Electricity is usually thought of as a very human thing. Animals and plants in nature may be capable of extraordinary feats of engineering, but there are still a few developments that humans claim as uniquely their own; fire, the wheel, and electricity.

For bacteria, on the other hand, the ability to push electrons down a small cable is just one more way to live, breath and communicate in a world full of niches to exploit.

Electric bacteria

Respiration is the process by which all living organisms gain energy. A food source such as sugar is broken down within the organism to produce electrons, which pass through a series of reactions before being handed over to a final electron acceptor, which in the case of almost all multicellular organisms is oxygen. Even plants use oxygen as a final electron acceptor to make energy, the carbon dioxide they take in is used in a separate process called photosynthesis which produces sugars.

Oxygen made its major debut into the atmosphere about 2.4 billion years ago, so before then living organisms had to rely on other electron acceptors to make energy, such as sulphur or nitrogen. Indeed many bacteria nowadays still use sulphur or nitrogen sources, instead of all this new-fangled oxygen stuff.

And some bacteria are even stranger. When Geobacter species that usually live in the soil were grown in the absence of oxygen, they started growing little hairs, or pili, extending from the cell surface. These little hairs would latch onto any available source of iron (FeIII for the chemically minded) and dump electrons onto it. In a certain sense, they were breathing into the rock. Reference 1, below, has some brilliant electron microscope pictures for those who can get through the pay-wall. For those that can’t here’s a summary:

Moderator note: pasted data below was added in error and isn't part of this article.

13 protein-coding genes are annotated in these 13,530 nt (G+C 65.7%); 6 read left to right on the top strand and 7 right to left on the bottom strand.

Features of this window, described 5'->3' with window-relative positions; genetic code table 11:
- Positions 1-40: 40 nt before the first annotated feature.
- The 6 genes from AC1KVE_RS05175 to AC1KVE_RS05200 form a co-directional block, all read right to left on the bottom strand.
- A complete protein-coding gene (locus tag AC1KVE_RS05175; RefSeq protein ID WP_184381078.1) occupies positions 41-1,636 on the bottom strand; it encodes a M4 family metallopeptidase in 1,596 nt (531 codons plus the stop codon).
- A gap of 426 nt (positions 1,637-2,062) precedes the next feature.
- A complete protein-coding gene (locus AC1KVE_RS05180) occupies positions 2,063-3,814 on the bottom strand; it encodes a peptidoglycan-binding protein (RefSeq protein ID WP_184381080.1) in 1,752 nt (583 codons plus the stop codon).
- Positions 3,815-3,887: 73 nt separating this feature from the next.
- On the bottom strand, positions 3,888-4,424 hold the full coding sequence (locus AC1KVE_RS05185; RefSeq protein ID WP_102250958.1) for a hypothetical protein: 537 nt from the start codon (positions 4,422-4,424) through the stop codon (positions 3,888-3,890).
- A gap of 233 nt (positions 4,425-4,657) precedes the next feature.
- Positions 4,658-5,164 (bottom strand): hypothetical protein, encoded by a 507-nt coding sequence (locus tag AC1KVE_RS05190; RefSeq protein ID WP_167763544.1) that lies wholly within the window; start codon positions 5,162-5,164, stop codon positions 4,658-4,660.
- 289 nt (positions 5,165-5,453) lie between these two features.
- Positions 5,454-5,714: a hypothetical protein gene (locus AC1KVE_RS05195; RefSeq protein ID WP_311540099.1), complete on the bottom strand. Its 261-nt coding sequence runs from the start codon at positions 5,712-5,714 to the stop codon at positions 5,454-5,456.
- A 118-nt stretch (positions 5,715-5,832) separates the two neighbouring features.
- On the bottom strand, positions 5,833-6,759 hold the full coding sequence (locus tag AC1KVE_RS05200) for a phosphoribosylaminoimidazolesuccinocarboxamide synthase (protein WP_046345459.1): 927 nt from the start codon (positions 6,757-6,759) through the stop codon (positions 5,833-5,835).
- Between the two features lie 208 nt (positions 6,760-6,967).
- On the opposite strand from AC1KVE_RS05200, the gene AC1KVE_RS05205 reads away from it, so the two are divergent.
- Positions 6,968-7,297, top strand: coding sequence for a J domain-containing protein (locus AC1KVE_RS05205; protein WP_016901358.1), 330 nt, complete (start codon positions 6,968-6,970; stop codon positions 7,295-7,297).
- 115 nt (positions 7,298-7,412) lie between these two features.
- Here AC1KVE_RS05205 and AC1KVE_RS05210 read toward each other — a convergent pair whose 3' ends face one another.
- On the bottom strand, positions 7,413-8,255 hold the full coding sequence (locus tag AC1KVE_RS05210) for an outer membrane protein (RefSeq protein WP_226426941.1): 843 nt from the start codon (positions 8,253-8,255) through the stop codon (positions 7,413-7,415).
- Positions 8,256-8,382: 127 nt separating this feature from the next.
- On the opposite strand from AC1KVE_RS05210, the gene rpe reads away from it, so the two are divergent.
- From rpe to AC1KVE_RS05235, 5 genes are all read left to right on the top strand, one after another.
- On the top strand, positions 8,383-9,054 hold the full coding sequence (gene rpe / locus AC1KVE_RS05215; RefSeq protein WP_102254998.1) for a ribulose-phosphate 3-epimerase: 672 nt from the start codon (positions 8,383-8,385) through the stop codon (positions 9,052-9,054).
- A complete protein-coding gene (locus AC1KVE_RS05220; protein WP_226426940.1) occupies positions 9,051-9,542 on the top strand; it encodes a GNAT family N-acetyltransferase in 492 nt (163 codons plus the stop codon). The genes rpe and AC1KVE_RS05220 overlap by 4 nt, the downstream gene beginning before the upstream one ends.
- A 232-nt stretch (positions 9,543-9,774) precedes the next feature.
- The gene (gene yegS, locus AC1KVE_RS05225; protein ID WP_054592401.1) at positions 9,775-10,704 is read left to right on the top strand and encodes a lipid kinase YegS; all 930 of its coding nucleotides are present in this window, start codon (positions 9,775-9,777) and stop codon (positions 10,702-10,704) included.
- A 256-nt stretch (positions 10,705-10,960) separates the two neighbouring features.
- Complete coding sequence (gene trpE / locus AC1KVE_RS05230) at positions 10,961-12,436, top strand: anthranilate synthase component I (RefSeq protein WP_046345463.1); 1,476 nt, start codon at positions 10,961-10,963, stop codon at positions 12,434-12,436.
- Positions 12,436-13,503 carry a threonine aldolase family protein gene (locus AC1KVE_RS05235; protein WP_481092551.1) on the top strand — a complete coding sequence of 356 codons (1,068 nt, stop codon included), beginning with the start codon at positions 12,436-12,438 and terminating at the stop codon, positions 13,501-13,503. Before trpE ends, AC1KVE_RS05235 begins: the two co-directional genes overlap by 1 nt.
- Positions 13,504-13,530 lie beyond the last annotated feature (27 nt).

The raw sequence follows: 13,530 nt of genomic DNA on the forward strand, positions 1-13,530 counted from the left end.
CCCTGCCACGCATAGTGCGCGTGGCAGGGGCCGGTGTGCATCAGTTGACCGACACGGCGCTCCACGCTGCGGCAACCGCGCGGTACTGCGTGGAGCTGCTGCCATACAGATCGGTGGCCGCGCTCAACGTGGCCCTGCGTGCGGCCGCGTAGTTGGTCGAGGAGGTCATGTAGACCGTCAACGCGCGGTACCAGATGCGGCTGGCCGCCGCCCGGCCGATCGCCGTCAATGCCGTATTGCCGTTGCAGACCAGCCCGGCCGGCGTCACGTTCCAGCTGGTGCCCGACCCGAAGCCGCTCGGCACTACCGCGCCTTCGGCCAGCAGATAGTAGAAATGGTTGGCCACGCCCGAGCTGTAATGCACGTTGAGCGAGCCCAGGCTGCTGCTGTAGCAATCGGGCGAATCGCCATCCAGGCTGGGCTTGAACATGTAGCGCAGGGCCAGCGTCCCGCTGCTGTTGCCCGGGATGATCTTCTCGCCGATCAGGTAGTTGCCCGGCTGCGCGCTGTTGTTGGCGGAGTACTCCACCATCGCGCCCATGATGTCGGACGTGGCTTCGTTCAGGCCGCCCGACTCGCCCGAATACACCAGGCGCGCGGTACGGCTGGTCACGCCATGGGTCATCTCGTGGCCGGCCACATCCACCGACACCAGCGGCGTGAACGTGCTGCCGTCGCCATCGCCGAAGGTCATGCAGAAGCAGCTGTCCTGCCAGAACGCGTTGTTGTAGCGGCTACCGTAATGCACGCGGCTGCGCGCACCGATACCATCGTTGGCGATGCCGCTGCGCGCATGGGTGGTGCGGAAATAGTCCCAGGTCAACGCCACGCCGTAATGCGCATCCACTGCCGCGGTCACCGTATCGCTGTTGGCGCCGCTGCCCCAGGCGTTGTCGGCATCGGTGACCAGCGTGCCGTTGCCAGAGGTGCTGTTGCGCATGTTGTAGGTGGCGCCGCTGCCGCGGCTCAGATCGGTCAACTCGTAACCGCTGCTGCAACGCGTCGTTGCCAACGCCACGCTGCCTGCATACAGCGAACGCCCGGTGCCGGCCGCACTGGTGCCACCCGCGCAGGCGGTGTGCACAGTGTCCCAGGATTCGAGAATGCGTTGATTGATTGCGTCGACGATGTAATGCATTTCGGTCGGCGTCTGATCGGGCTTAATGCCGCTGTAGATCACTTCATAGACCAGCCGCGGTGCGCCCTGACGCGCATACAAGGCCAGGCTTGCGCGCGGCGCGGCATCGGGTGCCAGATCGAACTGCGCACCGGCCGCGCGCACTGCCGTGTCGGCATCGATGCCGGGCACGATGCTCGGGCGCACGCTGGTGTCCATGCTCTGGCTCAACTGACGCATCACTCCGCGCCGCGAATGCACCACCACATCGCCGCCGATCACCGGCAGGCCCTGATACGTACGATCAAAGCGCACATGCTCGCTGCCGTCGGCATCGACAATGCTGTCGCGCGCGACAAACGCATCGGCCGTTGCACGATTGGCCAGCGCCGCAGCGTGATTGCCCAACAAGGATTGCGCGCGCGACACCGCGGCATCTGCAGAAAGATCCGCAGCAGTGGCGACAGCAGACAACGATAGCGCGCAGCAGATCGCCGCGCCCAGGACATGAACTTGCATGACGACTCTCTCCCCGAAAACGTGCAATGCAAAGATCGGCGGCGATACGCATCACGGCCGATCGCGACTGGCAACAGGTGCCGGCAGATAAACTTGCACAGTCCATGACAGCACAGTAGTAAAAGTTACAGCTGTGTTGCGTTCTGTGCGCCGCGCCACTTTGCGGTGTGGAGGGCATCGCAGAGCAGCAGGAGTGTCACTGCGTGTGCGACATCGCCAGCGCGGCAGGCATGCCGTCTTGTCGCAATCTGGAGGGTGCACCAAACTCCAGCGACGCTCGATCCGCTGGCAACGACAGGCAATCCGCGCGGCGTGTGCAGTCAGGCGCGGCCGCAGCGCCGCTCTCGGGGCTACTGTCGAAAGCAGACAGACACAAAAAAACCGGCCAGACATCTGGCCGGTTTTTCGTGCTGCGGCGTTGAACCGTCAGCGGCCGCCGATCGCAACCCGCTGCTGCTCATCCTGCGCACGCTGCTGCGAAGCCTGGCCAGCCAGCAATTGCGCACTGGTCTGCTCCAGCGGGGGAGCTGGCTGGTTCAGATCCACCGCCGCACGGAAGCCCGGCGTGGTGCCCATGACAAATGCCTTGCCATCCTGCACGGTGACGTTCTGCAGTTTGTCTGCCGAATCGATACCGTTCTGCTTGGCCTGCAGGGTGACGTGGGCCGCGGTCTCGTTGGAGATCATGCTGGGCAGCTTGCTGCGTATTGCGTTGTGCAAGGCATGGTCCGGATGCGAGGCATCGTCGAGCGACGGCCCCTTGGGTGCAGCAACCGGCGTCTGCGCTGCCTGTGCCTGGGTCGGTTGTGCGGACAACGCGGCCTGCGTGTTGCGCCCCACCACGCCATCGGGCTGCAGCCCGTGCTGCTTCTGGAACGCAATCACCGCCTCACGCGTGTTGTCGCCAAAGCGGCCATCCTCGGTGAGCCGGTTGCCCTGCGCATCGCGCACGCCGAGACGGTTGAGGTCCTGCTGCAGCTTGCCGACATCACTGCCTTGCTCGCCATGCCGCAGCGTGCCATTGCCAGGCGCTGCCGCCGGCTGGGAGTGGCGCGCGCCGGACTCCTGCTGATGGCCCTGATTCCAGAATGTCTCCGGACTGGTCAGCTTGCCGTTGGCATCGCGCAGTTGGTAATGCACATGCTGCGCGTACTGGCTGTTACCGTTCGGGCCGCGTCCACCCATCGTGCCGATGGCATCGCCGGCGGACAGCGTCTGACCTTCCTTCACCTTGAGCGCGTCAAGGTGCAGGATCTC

What this means is that you have a significant flow of electrons through a small cable and there’s a word for that: electric current. The pili act as nanowires, transferring electrons into the surrounding iron. This fits in with historical detail as well, before oxygen joined the atmosphere there was a lot of soluble iron floating around that electrons could be donated too. Once oxygen erupted onto the world it started reacting with the iron and everything rusted, which lead to all the iron deposits being laid down that would later be dug up in the industrial revolution.

Talking with wires

It gets better. These little bacterial wire cables don’t just attach to the surrounding rock, they also attach to each other, producing a flowing electrical charge between bacteria. Work done on marine bacteria that live in the mud at the bottom of the sea (reference 2) showed that an electrical current was being propagated through the layers of mud. Bacteria at the bottom layers were creating energy, and then shuttling their electrons up to the top layer, where the electrons were released to react with oxygen (as there isn’t much oxygen in mud). Electrons were found to be travelling across a distance of 12 millimetres, which isn’t much to humans, but is 10 000 body lengths to bacteria. Although researchers haven't yet managed to grab a picture of these little cables, the presence and use of nanowires in other bacterial species makes this the most likely reason to explain the electron flow through the system.

The electrical circuits in the marine-mud bacteria are formed purely for the purposes of energy creation, but it’s interesting to speculate how much this system might play a part in communication. And in a way, even the energy transfer pili are an important part of communication. A bacteria passing electrons onto you ('you' being a fellow bacteria) means, “There’s no oxygen (or any electron acceptor) here, pass it on” whereas a bacteria that accepts electrons from your cautiously searching pili is saying “I can sense the oxygen” or “I’m next to a rock!” Communicating through an electrical current is relatively quick as well, and unlike releasing chemical signals it combines communication with the vital process of respiration.

And as for fire and the wheel? If bacteria don't already have them, I can't help thinking it's only a matter of time...


Reguera, G., McCarthy, K., Mehta, T., Nicoll, J., Tuominen, M., & Lovley, D. (2005). Extracellular electron transfer via microbial nanowires Nature, 435 (7045), 1098-1101 DOI: 10.1038/nature03661

Nielsen, L., Risgaard-Petersen, N., Fossing, H., Christensen, P., & Sayama, M. (2010). Electric currents couple spatially separated biogeochemical processes in marine sediment Nature, 463 (7284), 1071-1074 DOI: 10.1038/nature08790

Nealson, K. (2010). Geomicrobiology: Sediment reactions defy dogma Nature, 463 (7284), 1033-1034 DOI: 10.1038/4631033a